Charcoal-painted images from the French Neolithic Villevenard hypogea: An experimental protocol for radiocarbon dating of conserved and in situ carbon with consolidant contamination
Archaeological and Anthropological Sciences
© 2020, Springer-Verlag GmbH Germany, part of Springer Nature. A conserved painting removed from a Neolithic collective grave in Marne, France, provided an opportunity for radiocarbon dating to place Les Ronces Hypogeum 21 (Villevenard) into the chronology of that region. Chemical analysis with direct analysis in real time (DART) mass spectrometry, Fourier transform infrared (FTIR) spectroscopy and gas chromatography-mass spectrometry (GC-MS) of samples from the painting revealed the presence of two kinds of wax (beeswax and paraffin or microcrystalline wax) that likely were added during the conservation, a drying oil like linseed oil, as well as markers of pine resin that may arise from turpentine or colophony. A new pretreatment protocol of chloroform followed by pH 8 phosphate buffer was developed, which yielded sufficient material for plasma-chemical oxidation and AMS radiocarbon dating. The radiocarbon dates place the image from Hypogeum 21 at the more recent end of the chronology that spans from the sixth to the third millennia cal BC for the Neolithic in France.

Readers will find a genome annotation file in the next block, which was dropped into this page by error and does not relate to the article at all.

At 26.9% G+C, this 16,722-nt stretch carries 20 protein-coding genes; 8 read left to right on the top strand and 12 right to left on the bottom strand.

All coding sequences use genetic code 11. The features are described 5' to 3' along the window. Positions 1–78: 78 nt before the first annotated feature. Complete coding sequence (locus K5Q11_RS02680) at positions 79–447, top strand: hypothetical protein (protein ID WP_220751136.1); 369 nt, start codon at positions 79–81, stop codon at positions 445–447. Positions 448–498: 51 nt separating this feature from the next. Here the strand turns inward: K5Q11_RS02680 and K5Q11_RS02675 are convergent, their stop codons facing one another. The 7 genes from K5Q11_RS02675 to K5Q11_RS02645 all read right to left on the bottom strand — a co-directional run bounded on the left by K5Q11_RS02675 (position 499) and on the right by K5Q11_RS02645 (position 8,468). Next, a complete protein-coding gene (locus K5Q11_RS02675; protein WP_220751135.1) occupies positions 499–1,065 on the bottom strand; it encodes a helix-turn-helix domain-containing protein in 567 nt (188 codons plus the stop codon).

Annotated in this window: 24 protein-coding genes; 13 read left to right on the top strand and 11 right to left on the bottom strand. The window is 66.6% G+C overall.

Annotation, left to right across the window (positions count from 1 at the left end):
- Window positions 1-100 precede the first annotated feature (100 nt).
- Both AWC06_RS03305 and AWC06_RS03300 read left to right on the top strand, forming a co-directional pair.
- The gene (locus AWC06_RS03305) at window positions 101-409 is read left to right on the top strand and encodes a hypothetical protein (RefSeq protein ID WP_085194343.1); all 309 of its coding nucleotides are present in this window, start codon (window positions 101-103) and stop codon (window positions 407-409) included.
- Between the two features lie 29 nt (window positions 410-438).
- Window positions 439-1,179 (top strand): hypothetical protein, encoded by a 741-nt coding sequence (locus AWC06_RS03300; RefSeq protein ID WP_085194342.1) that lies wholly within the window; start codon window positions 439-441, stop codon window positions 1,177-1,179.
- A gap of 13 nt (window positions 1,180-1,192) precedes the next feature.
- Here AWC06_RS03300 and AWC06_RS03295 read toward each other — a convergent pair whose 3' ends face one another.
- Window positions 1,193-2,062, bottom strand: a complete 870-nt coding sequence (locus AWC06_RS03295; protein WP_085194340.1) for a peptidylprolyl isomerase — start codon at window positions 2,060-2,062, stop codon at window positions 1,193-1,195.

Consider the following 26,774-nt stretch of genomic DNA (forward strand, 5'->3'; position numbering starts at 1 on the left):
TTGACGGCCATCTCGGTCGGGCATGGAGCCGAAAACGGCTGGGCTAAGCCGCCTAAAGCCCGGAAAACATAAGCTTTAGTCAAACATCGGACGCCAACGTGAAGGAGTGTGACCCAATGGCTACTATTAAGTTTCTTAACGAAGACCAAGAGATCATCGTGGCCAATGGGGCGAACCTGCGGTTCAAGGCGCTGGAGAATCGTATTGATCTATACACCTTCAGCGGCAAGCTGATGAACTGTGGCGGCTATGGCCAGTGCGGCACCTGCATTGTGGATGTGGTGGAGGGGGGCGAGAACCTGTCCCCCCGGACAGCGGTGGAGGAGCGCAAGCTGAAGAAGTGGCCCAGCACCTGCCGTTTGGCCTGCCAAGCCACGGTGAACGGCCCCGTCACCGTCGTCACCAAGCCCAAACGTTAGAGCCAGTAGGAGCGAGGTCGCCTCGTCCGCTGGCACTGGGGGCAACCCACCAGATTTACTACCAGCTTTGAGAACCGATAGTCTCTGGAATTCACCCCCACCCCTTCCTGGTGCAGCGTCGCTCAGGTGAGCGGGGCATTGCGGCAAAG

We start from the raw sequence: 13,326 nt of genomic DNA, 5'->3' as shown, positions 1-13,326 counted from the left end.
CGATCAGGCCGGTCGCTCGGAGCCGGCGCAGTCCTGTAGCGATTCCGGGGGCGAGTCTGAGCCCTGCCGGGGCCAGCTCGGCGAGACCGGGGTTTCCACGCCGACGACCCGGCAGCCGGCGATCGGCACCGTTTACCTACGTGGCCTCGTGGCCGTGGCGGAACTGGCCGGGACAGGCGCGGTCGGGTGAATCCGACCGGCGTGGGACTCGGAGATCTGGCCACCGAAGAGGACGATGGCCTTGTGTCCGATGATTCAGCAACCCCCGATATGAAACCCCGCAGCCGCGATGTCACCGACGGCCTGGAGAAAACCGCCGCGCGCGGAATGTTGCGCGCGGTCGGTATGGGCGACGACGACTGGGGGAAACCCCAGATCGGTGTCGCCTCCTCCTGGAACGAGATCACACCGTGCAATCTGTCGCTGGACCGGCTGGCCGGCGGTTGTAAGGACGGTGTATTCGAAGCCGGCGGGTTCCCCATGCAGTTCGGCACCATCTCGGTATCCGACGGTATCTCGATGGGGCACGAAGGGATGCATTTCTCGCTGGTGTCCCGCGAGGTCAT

Armitage, R. A., Bueno-Ramírez, P., de Balbín-Behrmann, R., Martineau, R., Carrera-Ramírez, F., Fairchild, T., & Southon, J. (2020). Charcoal-painted images from the French Neolithic Villevenard hypogea: An experimental protocol for radiocarbon dating of conserved and in situ carbon with consolidant contamination. Archaeological and Anthropological Sciences, 12(6), 123. https://doi.org/10.1007/s12520-020-01077-3